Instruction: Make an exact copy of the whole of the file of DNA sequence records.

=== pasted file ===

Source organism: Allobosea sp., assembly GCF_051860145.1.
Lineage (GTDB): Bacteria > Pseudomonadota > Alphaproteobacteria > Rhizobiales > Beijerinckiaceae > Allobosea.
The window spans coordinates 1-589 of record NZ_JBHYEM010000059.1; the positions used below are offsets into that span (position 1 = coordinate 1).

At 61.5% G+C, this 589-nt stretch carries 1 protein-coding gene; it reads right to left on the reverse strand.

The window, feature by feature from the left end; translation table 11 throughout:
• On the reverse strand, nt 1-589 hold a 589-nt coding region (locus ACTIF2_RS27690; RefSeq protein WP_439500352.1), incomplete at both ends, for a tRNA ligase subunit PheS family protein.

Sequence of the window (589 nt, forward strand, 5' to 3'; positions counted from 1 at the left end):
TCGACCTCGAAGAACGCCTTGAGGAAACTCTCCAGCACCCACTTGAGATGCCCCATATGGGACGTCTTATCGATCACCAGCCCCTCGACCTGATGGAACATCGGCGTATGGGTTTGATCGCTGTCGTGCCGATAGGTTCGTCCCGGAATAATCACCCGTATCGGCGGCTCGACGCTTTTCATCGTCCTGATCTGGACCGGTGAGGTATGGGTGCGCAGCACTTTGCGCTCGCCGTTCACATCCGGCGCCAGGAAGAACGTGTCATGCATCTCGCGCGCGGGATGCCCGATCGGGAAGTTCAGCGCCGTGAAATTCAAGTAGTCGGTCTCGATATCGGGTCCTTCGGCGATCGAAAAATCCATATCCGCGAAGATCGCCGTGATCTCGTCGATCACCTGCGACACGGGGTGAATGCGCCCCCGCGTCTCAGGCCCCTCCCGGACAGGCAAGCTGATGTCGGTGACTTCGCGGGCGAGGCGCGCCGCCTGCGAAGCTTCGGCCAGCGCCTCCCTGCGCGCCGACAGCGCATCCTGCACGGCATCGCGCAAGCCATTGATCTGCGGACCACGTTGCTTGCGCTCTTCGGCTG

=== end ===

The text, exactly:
Source organism: Allobosea sp., assembly GCF_051860145.1.
Lineage (GTDB): Bacteria > Pseudomonadota > Alphaproteobacteria > Rhizobiales > Beijerinckiaceae > Allobosea.
The window spans coordinates 1-589 of record NZ_JBHYEM010000059.1; the positions used below are offsets into that span (position 1 = coordinate 1).

At 61.5% G+C, this 589-nt stretch carries 1 protein-coding gene; it reads right to left on the reverse strand.

The window, feature by feature from the left end; translation table 11 throughout:
• On the reverse strand, nt 1-589 hold a 589-nt coding region (locus ACTIF2_RS27690; RefSeq protein WP_439500352.1), incomplete at both ends, for a tRNA ligase subunit PheS family protein.

Sequence of the window (589 nt, forward strand, 5' to 3'; positions counted from 1 at the left end):
TCGACCTCGAAGAACGCCTTGAGGAAACTCTCCAGCACCCACTTGAGATGCCCCATATGGGACGTCTTATCGATCACCAGCCCCTCGACCTGATGGAACATCGGCGTATGGGTTTGATCGCTGTCGTGCCGATAGGTTCGTCCCGGAATAATCACCCGTATCGGCGGCTCGACGCTTTTCATCGTCCTGATCTGGACCGGTGAGGTATGGGTGCGCAGCACTTTGCGCTCGCCGTTCACATCCGGCGCCAGGAAGAACGTGTCATGCATCTCGCGCGCGGGATGCCCGATCGGGAAGTTCAGCGCCGTGAAATTCAAGTAGTCGGTCTCGATATCGGGTCCTTCGGCGATCGAAAAATCCATATCCGCGAAGATCGCCGTGATCTCGTCGATCACCTGCGACACGGGGTGAATGCGCCCCCGCGTCTCAGGCCCCTCCCGGACAGGCAAGCTGATGTCGGTGACTTCGCGGGCGAGGCGCGCCGCCTGCGAAGCTTCGGCCAGCGCCTCCCTGCGCGCCGACAGCGCATCCTGCACGGCATCGCGCAAGCCATTGATCTGCGGACCACGTTGCTTGCGCTCTTCGGCTG